Haunted or not, Graveyards of Chicago Well Worth Exploring

51gBdKAfR9L._SY344_BO1,204,203,200_ A few years ago, I discovered the joys of wandering through a historically significant cemetery. On a tour led by a very good guide, Albert Walavich, I visited the Bohemian National Cemetery for the first time, even  though it is located three blocks down the street from the house where I grew up. This is a spot I’ve passed about a billion times, but as I wrote in these blogposts, I learned the Bohemian National Cemetery was full of fascinating history and stunning monuments.

Time always being in short supply in the blogging business, I haven’t made it to another cemetery tour, though Rosehill, Graceland and Montrose are high on my bucket list. But thanks to a comprehensive guidebook, Graveyards of Chicago, by Matt Hucke and Ursula Bielski, I’m becoming familiar with far more cemeteries than I imagined existed in the Chicago area and, believe me, this book is the next best thing to taking a cemetery tour.

It’s not something we Chicagoans frequently boast about, but a lot of notable people have been buried here. These well-written accounts of the final resting places of Chicago’s rich and famous as well as of its ordinary masses provide a surprising amount of historical fact and local legend. Whatever your interest in Chicago history, there’s someone here you should know: gangsters, geniuses, and victims of gruesome crimes; sports heroes and music legends; artists, architects and aviators.

St Johannes Cemetery

St. John’s / St. Johannes Cemetery. © Matt Hucke.

Both city and surburban cemeteries are included and the entries are grouped geographically. Each cemetery receives its own entry, complete with photographs and QR codes you scan with a smart phone for access to additional photographs and text that live on Hucke’s website, Graveyards.com. If you don’t have a smart phone, you can visit the website and look up the cemeteries by name and you’ll be directed to the appropriate pages. I found some links via the QR codes weren’t functioning properly; however, the publisher informed me the author is in the process of correcting links.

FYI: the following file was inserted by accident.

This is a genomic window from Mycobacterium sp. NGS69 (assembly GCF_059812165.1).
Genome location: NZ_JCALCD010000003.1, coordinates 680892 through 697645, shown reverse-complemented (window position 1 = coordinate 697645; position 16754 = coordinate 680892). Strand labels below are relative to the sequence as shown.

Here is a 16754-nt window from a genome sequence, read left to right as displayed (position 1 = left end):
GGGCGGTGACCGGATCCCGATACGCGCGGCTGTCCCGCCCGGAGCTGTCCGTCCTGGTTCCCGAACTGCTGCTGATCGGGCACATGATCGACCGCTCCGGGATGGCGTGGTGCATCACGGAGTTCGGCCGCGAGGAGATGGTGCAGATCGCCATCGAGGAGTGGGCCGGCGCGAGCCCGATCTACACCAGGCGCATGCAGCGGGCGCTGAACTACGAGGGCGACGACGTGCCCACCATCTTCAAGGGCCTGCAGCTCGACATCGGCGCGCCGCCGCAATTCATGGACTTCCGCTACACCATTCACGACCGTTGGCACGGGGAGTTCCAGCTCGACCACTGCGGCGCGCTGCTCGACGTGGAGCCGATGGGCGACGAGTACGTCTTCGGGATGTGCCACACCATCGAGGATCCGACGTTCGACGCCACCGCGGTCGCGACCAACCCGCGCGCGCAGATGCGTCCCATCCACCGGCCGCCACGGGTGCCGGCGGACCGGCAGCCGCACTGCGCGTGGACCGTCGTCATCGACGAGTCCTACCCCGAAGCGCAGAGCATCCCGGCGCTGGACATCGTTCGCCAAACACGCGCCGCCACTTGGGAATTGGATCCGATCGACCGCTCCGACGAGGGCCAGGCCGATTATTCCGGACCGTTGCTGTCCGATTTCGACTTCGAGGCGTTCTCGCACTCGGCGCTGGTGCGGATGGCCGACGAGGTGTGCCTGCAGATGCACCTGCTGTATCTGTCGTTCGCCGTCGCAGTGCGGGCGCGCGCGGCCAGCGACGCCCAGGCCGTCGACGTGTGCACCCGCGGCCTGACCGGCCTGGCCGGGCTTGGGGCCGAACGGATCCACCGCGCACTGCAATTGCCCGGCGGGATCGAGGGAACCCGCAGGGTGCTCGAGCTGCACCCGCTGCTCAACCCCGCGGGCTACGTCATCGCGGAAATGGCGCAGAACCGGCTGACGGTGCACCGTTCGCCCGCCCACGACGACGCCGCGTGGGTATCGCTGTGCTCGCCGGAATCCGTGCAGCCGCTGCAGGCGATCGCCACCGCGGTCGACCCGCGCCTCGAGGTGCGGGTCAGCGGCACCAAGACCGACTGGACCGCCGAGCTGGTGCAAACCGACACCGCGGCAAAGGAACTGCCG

The columbarium at Bohemian National Cemetery. © Matt Hucke.

The columbarium at Bohemian National Cemetery. © Matt Hucke.

If you’re interested in haunted places, the authors share eerie tales of ghostly sightings at several–a number larger than I expected–graveyards. And for those in the know about supernatural matters, you’ll be interested in reading about Crestwood’s Bachelor’s Grove Cemetery in particular.

Bachelor's Grove Cemetery

Bachelor’s Grove Cemetery, known as one of the most haunted spots in Chicago. © Matt Hucke.

Since my tour of Bohemian National Cemetery, I’ve learned it is not so unusual to find cemeteries–at least the ones without ghosts–a pleasant place to visit. In Matt Hucke’s notes on Bachelor’s Grove posted on his website, he refers to someone who recalled “Families would picnic here, and fish or swim in the pond.” I wouldn’t go so far as to pack the cooler or join a society of ghosthunters, but I will check out more historic Chicago cemeteries, with this book in hand.

Disclaimer: The publisher provided a review copy of this book in digital format. I would definitely buy it, though, as should anyone who enjoys reading Chicago history.

Available for purchase direct from publisher Lake Claremont Press or on Amazon.

ISBN: 978-1-893121-21-8
Publication Date: October 2013
Specifications: 5.5″x8.5″, 400+ pages, softcover
Extras: Revised, updated, and new text throughout; all new photography; 280 photos; QR codes for most cemeteries to additional photos and bonus material.

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14 Responses to Haunted or not, Graveyards of Chicago Well Worth Exploring

  1. Dennis Briskin October 25, 2013 at 10:26 am #

    The late Shel Silverstein is buried next to his parents in Westlawn (Jewish) Cemetery out Montrose Avenue.

  2. Frances Archer October 25, 2013 at 11:04 am #